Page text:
Ottawa County officials are promoting water conservation to solve a groundwater shortage. We urge residents to do their small part to protect our county’s valuable resource, beginning in the garden this spring.
The problem is the county’s unique geology. A layer of clay separates the shallow aquifer from the deep Marshall Formation, from which many residents draw drinking water. The clay is causing the Marshall to recharge too slowly to support those who rely on it.
Farmers have wound up with burned crops, while residents have found salty water coming out of the tap — or nothing at all.
This is a unique problem for Ottawa County; nowhere else in West Michigan is anyone dealing with this.
Extending municipal water infrastructure to rural residents is not feasible. Paul Sachs, the county’s director of Planning and Performance Improvement, said changes in residents’ daily routines are needed as this problem gets worse. He admits it’s no easy task to change human behavior, but the only option is adaptation.
It may seem abstract doing your part to recharge a massive geological formation deep in the earth, but the solution is found in numerous small actions. No doubt you’ve heard of some of these before: Limit showers to five minutes. Turn the faucet off when brushing your teeth. Fill the dishwasher and washing machine completely before running a load.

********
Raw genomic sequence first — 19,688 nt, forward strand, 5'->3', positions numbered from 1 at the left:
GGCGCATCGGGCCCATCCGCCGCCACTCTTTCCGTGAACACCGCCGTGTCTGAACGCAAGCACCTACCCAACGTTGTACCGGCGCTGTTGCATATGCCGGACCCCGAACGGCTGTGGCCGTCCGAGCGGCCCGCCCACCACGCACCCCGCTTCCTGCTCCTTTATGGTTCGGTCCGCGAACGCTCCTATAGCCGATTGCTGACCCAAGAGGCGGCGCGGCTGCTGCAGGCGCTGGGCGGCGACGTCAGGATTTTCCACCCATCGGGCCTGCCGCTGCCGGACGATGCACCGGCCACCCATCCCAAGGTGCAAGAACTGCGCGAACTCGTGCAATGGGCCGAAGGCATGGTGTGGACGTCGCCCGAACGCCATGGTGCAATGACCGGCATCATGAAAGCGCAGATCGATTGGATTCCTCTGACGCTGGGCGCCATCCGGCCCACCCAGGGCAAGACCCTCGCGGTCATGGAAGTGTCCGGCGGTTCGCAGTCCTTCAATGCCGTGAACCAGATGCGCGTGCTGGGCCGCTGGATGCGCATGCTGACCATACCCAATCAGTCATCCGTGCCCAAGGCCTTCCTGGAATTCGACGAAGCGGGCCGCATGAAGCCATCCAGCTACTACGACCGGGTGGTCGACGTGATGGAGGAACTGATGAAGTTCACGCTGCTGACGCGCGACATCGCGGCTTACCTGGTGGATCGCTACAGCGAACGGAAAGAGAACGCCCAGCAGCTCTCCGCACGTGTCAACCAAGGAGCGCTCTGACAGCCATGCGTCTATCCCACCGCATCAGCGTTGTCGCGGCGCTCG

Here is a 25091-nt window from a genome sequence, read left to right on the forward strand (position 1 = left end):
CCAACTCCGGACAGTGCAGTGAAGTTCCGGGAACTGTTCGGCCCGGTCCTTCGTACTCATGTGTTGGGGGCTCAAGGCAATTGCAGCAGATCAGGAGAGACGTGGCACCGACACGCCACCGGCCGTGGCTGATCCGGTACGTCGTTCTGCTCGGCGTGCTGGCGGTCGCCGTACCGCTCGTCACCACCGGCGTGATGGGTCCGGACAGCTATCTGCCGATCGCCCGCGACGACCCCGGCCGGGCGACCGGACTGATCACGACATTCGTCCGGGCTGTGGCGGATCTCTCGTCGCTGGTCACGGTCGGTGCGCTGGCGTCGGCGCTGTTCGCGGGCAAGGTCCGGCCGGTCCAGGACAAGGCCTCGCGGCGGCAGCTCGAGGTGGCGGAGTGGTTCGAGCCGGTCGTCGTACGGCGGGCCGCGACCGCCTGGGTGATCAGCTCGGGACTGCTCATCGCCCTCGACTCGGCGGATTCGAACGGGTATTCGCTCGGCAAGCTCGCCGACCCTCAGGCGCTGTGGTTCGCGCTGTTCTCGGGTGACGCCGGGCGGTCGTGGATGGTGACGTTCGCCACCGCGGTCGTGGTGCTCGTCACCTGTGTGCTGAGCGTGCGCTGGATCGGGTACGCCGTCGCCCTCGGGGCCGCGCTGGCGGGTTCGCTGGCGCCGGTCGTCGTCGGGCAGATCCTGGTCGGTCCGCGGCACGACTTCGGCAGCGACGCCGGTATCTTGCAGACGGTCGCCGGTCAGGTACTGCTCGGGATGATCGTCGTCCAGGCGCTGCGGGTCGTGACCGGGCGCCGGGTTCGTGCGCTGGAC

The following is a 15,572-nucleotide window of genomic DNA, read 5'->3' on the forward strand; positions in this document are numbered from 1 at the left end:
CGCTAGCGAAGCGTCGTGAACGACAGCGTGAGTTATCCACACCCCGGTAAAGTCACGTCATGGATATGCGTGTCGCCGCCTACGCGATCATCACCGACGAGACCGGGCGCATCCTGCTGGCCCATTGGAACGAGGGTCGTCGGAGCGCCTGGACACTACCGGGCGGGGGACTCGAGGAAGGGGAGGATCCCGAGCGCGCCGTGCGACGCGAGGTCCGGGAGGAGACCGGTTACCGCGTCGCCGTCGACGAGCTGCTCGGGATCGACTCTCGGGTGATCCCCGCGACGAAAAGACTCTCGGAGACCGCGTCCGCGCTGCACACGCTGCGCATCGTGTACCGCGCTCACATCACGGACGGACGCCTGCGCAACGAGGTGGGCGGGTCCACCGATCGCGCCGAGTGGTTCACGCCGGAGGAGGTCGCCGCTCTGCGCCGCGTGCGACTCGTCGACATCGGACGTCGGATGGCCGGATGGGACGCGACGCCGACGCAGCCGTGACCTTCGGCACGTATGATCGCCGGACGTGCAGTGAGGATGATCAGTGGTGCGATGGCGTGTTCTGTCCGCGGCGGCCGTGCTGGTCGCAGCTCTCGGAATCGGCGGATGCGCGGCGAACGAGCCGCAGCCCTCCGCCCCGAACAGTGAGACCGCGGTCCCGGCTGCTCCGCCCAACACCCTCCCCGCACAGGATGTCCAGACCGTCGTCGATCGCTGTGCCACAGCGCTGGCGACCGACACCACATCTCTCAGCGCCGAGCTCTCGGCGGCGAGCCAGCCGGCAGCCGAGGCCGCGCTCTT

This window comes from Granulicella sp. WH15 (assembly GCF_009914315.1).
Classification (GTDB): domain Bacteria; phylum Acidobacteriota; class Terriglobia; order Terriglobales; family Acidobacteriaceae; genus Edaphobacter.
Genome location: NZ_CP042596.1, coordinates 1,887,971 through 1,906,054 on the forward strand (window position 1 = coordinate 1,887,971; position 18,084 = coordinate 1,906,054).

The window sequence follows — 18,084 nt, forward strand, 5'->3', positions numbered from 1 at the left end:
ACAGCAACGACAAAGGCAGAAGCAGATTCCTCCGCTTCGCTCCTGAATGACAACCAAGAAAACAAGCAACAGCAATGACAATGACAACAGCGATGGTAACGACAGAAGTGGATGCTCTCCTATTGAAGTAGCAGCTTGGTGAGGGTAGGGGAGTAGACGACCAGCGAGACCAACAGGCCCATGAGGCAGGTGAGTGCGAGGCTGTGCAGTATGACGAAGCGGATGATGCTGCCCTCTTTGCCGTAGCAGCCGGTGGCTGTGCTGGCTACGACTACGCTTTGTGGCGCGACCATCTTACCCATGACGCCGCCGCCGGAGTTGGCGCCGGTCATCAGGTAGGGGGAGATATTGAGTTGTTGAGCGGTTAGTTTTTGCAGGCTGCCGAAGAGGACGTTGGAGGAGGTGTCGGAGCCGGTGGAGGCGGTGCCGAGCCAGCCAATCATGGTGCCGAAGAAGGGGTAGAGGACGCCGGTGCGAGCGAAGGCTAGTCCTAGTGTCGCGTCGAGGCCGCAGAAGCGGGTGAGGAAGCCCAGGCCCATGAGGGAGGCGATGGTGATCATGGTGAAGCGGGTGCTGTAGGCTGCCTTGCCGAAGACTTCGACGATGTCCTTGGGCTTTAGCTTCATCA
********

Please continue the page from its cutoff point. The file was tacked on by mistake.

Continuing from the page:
When landscaping this spring, plant natural vegetation that doesn’t require constant watering. Only water your lawn when it’s not raining. Rain sensors are an inexpensive option to make sure you don’t overwater.
How much water you use may surprise you. Here’s an online calculator to determine how much water you consume: www.watercalculator.org.
Businesses need to do their part, too. The county is urging organizations to consider natural grasses and plants in future landscaping, and use porous materials rather than solid concrete to allow for water to reach the aquifer.
The county is exploring requirements for new developments to ensure they hook up to municipal water when possible. Allendale Township has already denied a development that wanted to rely on groundwater. The county is also working with the Ottawa Area Intermediate School District to build curriculum around this issue.
We all hear about persistent droughts and rampant wildfires Out West, while in Michigan we have always had the luxury of taking our water for granted. Continuing to do so could turn a renewable resource into a serious scarcity.
Our Views reflects the majority opinion of the members of the Grand Haven Tribune editorial board: Kevin Hook, Matt DeYoung, Mark Brooky, Duncan MacLean and Alexander Sinn. What do you think? E-mail us a letter to the editor to [email protected] or log-in to our website and leave a comment below.